AUSTIN (KXAN) — Accusations of a backroom deal to move a project off MoPac in Austin forward have developers working overtime to find middle ground with neighbors. The Grove at Shoal Creek, a planned unit development, would include various types of homes, including affordable housing, along with retail and parkland on 75 acres of land the state used to own.
Developers have agreed to make changes to try and meet local desires, but some say it’s still not enough.
Wednesday night, developers gave an extensive site place presentation (available here) to surrounding neighborhoods, illustrating changes they’ve made in response to continued concerns about the project.
The changes developers presented include increasing parkland by 26 percent, reducing residential space by 12 percent, office space by 35 percent, large detached homes by 60 percent. But some neighbors still aren’t convinced the project as its presented is a positive addition.
“Just the overall density does not seem appropriate for the space,” Andy Coulson said, who lives just blocks from the site and has for more than a decade.
Despite what some may thing, he insisted, “We’re not against development all together.”
For Coulson and those with the Bull Creek Road Coalition (BCRC), made up of people living in the seven neighborhoods that surround the tract at West 45th Street and Bull Creek Road, traffic is understandably major concern.
Even though developers have agreed to cover the cost of transportation improvements, like widening the intersection of 45th Street and Bull Creek Road, there is still concern about overflow traffic beyond just sole intersection.
“The developer has really reached out to try to ensure that the corner is safe,” Real estate agent Lisa-Marie Contaldi said, who lives just kitty-corner from the site. She, unlike many of her neighbors, welcomes the proposed massive development.
“It might not be a bad idea to have a place for them to go. Rather than just sit in traffic,” she said.
Developers’ presentation to neighbors Wednesday night included results of the city’s traffic impact analysis, focusing in on the intersection of 45th and Bull Creek. The study revealed currently, there is a 68 second wait time at the light, on average. In 2024, that wait time is expected to jump to 95 seconds. That’s if the Grove is not built. But if the Grove project goes through with the addition of lanes at that intersection, the wait time is estimated to drop to 36 seconds.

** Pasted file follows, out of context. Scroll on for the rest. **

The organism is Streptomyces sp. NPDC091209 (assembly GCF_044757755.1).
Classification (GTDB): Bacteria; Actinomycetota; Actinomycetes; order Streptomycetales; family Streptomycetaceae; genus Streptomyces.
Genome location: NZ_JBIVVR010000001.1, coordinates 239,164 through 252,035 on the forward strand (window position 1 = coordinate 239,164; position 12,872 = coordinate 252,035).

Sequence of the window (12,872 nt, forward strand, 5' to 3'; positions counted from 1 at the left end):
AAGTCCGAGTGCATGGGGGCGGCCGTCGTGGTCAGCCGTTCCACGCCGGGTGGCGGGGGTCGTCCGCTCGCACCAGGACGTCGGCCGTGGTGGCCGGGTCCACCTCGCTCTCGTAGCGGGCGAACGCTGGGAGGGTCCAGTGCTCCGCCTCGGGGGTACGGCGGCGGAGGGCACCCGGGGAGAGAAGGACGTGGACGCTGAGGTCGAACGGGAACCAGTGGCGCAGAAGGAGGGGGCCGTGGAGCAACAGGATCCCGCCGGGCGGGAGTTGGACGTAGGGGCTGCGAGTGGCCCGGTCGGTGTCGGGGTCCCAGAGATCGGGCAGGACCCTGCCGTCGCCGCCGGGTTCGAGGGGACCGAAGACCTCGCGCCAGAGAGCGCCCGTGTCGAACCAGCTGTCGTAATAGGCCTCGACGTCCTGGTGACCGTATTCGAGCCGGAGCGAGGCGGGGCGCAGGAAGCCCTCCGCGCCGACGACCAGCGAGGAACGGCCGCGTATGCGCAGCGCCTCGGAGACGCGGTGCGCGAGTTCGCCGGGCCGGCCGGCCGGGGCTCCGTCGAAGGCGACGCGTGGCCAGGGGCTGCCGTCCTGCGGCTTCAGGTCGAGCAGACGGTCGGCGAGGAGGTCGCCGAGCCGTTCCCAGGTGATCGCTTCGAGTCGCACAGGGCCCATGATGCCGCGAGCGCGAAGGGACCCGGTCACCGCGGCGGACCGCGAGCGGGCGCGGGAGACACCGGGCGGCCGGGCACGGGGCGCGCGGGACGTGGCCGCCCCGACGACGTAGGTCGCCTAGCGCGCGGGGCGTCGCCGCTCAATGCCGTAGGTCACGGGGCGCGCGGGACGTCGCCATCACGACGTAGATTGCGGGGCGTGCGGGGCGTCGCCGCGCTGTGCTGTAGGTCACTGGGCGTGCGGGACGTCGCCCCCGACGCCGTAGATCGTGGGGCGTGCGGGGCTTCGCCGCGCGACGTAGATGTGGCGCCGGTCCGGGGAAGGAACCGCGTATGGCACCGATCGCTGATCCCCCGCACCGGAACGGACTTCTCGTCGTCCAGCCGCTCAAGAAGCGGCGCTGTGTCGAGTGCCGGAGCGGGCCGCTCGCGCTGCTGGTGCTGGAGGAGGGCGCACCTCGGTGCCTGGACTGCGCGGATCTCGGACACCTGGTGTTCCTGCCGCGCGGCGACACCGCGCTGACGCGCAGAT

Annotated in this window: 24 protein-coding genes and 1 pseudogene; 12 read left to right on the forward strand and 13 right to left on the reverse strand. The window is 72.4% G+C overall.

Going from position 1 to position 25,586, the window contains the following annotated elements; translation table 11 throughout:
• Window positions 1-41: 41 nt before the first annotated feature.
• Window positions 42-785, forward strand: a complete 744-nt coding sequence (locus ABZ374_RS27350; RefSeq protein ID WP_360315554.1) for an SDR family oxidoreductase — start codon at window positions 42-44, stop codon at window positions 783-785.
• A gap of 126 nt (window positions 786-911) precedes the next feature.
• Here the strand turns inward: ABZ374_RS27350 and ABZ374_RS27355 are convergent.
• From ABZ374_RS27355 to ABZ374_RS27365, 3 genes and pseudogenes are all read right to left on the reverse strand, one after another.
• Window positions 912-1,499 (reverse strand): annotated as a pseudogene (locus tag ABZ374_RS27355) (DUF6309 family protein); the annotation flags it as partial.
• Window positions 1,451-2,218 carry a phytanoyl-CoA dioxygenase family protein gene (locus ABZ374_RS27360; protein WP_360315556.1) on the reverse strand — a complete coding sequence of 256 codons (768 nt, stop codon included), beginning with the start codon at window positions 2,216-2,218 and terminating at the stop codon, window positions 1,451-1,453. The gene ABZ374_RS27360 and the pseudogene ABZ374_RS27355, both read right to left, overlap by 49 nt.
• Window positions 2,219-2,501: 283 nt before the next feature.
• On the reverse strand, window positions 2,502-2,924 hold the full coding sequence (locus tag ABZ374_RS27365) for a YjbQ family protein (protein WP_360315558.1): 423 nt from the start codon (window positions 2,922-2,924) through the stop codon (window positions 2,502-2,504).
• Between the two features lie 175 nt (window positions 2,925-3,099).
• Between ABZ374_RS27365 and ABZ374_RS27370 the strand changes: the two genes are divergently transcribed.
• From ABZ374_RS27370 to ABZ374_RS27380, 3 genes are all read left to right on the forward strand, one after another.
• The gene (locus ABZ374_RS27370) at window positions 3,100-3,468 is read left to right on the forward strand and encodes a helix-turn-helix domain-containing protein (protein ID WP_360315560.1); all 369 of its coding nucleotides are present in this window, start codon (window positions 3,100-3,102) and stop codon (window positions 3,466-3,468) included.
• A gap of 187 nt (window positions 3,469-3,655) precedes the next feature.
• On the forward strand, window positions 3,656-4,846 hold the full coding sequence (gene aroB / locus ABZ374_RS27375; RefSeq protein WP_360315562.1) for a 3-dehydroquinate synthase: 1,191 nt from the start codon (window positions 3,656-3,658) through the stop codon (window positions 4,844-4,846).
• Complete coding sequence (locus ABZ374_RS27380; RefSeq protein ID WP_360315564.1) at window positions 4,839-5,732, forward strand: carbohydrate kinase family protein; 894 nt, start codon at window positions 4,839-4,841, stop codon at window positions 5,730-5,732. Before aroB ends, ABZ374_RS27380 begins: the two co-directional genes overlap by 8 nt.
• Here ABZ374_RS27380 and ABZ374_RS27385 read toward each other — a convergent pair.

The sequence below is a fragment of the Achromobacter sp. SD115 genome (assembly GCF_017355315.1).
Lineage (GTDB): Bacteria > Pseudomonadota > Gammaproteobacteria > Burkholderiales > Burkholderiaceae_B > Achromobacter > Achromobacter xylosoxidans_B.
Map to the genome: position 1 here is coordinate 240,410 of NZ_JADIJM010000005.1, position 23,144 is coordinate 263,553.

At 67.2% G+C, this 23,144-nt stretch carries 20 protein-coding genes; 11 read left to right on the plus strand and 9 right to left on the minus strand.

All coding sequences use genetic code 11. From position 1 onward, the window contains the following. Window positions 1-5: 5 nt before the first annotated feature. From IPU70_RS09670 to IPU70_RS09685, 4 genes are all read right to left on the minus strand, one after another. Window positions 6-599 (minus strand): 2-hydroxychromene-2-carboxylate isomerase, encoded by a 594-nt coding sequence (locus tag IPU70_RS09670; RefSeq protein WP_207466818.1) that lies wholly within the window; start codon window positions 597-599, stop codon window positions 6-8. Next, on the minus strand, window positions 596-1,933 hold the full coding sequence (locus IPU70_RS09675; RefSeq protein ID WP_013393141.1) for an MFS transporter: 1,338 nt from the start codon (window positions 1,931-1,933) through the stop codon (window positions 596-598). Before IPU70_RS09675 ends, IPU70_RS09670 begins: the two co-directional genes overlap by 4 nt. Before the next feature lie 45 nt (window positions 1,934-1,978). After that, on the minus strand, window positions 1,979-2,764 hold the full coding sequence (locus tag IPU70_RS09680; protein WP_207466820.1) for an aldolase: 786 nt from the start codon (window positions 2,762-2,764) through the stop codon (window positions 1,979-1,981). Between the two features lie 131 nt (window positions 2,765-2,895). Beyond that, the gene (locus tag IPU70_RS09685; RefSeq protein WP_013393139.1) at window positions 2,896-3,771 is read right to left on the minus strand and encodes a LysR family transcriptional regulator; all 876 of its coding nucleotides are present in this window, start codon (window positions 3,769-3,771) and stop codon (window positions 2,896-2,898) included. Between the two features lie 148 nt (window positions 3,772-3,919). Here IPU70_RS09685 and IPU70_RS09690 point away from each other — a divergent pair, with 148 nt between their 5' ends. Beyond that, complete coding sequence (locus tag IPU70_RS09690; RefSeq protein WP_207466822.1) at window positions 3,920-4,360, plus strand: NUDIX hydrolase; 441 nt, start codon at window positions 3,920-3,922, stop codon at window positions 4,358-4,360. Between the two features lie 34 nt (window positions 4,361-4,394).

“I’ve been a participant in the real estate community for so long, I believe that change creates improvement,” Contaldi said.
But as Austinites know full, how that change looks is what causes divide. Garrett Martin, co-owner of the Grove at Shoal Creek, says the whole process began with community surveys and input, in an attempt to work with neighbors rather than fight them.
“There is a difference between I think what they want and what we’re proposing but it’s not a difference in type, it’s a difference in the scale of what’s being considered,” Martin said, explaining what the BCRC wants is, “That’s not something that’s economically viable for us to deliver.”
Coulson went to the meeting Wednesday night and said despite the proposed changes, “They haven’t really moved that far from their initial proposal based on the feedback they’ve been getting.”
The city green-lighted transportation plans for the development. The environmental commission and zoning and platting commissions still have to review the project before it goes to City Council for approval.